Starbucks coffee delivery: Available in Seattle and at the Empire State Building.

If You Live in Seattle or Work in the Empire State Building, Starbucks Delivery Is Coming

If You Live in Seattle or Work in the Empire State Building, Starbucks Delivery Is Coming

Moneybox
A blog about business and economics.
March 18 2015 5:52 PM

If You Live in Seattle or Work in the Empire State Building, Starbucks Delivery Is Coming

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No effort required.

Photo by Stephen Chernin/Getty Images

The on-demand economy already has cars and takeout and cars combined with takeout. Now it’s about to get a jolt of caffeine. Starbucks said Wednesday that it will begin testing a new delivery service in Seattle and at the Empire State Building in Manhattan in the second half of 2015.

The on-demand service in Seattle will be facilitated by delivery company Postmates, and a key factor will be fleetness. But can Postmates really deliver coffees (or lattes, or venti mocha cookie frappuccinos) so fast that they’re still hot on arrival? “Speed is the number one thing,” Postmates CEO Bastian Lehmann told Re/code. “We’re actually working with Starbucks on trying to figure out what the best delivery containers are. Is there a packaging that we can develop together? Is there a cup that’s a better to-go cup?”

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Starbucks is likely counting on the strength of its mobile app to support orders on the new delivery platform. Back in November, Starbucks revealed during an earnings call that 16 percent of its transactions in the U.S. were done over mobile—about 7 million payments per week—and that the number of mobile payments was growing by nearly 50 percent each year. Linking delivery to that mobile platform should yield a ready-made audience. At least in Seattle, the service will also probably benefit from the fact that Seattle at one point had more Starbucks per capita than any other major U.S. city.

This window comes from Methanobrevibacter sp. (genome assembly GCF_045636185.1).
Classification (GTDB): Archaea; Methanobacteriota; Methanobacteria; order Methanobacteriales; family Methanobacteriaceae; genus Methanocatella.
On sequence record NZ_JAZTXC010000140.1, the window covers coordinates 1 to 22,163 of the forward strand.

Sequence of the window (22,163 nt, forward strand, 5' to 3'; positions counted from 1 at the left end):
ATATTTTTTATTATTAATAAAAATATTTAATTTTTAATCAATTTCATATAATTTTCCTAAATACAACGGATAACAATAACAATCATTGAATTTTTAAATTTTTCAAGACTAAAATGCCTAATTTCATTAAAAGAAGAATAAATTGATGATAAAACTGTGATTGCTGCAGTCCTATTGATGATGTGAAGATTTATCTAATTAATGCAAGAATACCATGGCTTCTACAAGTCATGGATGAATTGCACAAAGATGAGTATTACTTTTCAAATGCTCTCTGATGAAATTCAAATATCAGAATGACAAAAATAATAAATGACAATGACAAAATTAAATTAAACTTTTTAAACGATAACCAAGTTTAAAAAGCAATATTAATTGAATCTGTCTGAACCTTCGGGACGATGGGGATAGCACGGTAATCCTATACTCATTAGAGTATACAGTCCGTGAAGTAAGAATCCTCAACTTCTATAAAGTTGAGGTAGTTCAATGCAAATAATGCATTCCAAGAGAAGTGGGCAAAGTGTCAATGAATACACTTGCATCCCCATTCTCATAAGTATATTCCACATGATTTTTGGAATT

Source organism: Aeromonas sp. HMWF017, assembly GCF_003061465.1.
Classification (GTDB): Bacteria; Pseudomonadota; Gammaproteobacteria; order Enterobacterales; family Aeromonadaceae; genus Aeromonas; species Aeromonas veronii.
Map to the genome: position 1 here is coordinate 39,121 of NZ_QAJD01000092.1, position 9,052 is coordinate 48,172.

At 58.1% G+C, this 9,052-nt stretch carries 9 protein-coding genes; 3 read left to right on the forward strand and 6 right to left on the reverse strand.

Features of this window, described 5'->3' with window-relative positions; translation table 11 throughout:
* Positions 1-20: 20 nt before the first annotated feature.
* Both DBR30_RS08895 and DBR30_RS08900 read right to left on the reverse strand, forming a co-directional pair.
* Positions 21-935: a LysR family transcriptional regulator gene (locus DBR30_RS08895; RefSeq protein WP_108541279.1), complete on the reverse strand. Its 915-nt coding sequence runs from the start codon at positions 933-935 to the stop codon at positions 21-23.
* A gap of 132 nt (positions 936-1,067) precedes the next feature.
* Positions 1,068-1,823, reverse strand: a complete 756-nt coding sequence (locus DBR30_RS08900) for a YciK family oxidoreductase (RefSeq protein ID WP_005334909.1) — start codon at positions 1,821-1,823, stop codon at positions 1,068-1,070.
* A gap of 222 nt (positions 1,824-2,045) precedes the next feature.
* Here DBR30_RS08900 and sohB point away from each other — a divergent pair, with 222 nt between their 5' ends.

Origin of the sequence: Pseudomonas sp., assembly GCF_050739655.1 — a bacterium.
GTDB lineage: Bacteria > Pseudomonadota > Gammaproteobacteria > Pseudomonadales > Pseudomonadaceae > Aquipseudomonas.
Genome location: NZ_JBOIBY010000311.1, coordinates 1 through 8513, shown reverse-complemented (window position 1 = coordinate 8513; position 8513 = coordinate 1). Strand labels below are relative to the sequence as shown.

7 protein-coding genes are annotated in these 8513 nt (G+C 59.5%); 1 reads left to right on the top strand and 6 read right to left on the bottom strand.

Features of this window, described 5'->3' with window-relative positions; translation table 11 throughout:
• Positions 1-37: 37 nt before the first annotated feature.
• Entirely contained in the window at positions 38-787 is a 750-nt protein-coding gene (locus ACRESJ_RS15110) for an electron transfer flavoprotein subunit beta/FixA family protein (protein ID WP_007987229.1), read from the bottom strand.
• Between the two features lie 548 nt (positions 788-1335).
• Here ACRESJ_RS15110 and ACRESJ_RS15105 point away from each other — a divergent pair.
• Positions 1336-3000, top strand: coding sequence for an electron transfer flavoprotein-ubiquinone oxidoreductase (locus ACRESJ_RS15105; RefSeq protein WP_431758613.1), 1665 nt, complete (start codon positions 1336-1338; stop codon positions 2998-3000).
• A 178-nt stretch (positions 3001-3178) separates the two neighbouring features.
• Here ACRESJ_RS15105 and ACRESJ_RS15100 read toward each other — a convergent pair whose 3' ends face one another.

At the Empire State Building, Starbucks’ “green apron” service will work a little differently—an employee of the Starbucks already located in that building will bring the order directly to the office. Both types of deliveries will carry some kind of fee that hasn’t yet been disclosed. “The truth is we’re not sure exactly how it will play out,” Adam Brotman, Starbucks’ chief digital officer told Re/code. “Is one the national approach and one for dense urban environments only? We are truly in learning mode right now but we’re excited about them both.”

As Brotman said, the two services are fundamentally different, so it’s hard to know how they’ll pan out. Putting aside Seattle, it’s kind of mind-boggling that there are professionals in the Empire State Building who would rather pay to have their coffee delivered than take an elevator to the Starbucks conveniently located inside the building, wait in line for a bit, and bring said coffee back to their office. Or that the kind of people willing to pay a premium for coffee delivery wouldn’t already have office minions to run the errand for them.

Alison Griswold is a Slate staff writer covering business and economics.